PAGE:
Therefore, be at peace with God,
whatever you conceive Him to be.
And whatever your labors and aspirations,
in the noisy confusion of life,
keep peace in your soul.
With all its sham, drudgery, and broken dreams,
it is still a beautiful world.
Be cheerful. Strive to be happy.
The words above were written nearly 100 years ago. They are from a larger piece of writing called “The Disiderata,” which is Latin for “things desired.” As I was reading “The Disiderata” through a while back, the line keep peace in your soul seemed to stand out on the page for me, although I can certainly resonate with the labours and aspirations and the noisy confusion of life at the moment, and (from what I have heard in so many conversations) so can many of you!
The time we are experiencing is confusing. And it is difficult. We will all find our difficulties in different areas of life at the moment. We might be struggling with being separated from people, and missing the face-to-face interactions. Or perhaps we are struggling with loss of work, home schooling our children, not being able to freely get out and about whenever we choose, the fear and anxiety of ‘what if I get this virus?’ and the list could go on and on.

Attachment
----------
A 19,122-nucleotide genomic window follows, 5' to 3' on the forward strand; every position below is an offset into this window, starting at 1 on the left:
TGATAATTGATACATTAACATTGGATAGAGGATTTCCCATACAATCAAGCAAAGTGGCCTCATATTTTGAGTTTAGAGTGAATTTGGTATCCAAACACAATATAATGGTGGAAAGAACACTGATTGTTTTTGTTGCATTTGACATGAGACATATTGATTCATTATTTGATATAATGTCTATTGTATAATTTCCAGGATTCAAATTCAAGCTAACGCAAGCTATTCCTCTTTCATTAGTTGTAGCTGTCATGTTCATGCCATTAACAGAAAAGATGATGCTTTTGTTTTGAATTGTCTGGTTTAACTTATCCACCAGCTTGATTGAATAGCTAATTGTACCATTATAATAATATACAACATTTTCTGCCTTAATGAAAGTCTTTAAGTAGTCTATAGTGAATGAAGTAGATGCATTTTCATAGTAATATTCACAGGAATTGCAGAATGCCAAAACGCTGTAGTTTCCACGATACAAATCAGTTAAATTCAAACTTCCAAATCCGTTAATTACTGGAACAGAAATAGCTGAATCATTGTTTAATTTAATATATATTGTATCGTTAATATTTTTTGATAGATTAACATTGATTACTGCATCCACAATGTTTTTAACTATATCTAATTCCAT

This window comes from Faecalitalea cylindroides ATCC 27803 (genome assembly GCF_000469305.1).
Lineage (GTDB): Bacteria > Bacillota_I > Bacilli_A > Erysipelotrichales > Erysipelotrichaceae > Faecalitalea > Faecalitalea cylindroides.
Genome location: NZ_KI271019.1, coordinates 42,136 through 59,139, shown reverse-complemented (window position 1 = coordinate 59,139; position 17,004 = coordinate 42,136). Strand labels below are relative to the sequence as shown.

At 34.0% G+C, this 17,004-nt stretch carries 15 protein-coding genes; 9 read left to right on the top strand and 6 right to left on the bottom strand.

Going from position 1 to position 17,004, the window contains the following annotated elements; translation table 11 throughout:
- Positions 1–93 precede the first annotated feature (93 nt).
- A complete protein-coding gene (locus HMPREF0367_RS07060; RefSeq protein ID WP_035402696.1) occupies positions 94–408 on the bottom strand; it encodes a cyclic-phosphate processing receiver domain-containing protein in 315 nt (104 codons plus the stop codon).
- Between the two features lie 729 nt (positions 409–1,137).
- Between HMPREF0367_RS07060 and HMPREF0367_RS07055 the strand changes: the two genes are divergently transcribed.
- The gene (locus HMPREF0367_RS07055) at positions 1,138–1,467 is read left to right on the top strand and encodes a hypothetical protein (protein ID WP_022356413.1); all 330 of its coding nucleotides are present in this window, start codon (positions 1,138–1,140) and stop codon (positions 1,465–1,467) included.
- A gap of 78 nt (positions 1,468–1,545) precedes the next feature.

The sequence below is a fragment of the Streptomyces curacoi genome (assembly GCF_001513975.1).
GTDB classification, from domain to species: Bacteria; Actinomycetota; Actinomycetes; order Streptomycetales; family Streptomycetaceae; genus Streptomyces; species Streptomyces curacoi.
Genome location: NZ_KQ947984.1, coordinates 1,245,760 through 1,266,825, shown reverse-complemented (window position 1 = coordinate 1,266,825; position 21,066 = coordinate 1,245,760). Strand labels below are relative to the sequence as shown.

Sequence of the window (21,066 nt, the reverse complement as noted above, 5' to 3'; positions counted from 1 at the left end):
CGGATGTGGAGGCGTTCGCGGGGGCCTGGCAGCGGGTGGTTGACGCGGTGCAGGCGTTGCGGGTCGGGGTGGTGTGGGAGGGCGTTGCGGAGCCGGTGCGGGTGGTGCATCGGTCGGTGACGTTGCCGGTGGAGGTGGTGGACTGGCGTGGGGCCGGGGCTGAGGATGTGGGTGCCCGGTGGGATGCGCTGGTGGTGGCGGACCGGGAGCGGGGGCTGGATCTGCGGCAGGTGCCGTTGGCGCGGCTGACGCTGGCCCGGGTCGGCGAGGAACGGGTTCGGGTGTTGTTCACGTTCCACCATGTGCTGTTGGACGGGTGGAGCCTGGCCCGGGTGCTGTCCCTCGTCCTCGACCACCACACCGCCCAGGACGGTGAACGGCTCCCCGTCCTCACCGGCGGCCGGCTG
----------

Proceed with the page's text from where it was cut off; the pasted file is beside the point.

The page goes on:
Along with everyone else, I am having to learn resilience in ways I’ve not known before. Part of my confusion (perhaps you experience something similar?) is that I am aware that there are ever so many others who are experiencing this current time in much worse situations than I am in. I have wondered if I even have the right to think that I am struggling. However, the struggles we are each facing are real. They are not the same struggles others might be facing. They are our own struggles, and they are just as significant to us as someone else’s struggles will be to them. And we must all learn to wrestle with them and find ways to deal with our struggles that will lead us to the life God wants us to find.
And so, I come back to the line: keep peace in your soul. A few weeks back, at the end of April, I wrote about making the time and place in each day to spend a few moments “be-ing” with God. As I would have predicted for myself, I very quickly (a new record for me - it was the first day!) found I was silencing the reminder alert and keeping going with whatever I was doing when it sounded. Then one day I actually stopped what I was doing, turned away from my computer, and spent a few minutes sitting quietly and focusing on be-ing with God. I could not understand the tears creeping down my cheeks, until the realisation came that my soul was crying out to God. I needed that time, more than I ever realised. I had to find peace in my soul so that I could keep peace in my soul.
Amidst the toil and turmoil, the noisy confusion of life, keeping peace in my soul is what will hold me firmly anchored in my relationship with God. It is what will feed me as I spend my working hours in the ministry and mission to which God calls me, and my leisure hours resting and refreshing. It is what points me in the right direction, that compass that sets my focus toward what is most important. Peace in my soul connects me with God and aligns me with God’s purpose. And that is, after all, the disideratum: the thing (most) desired.
Blessings and peace,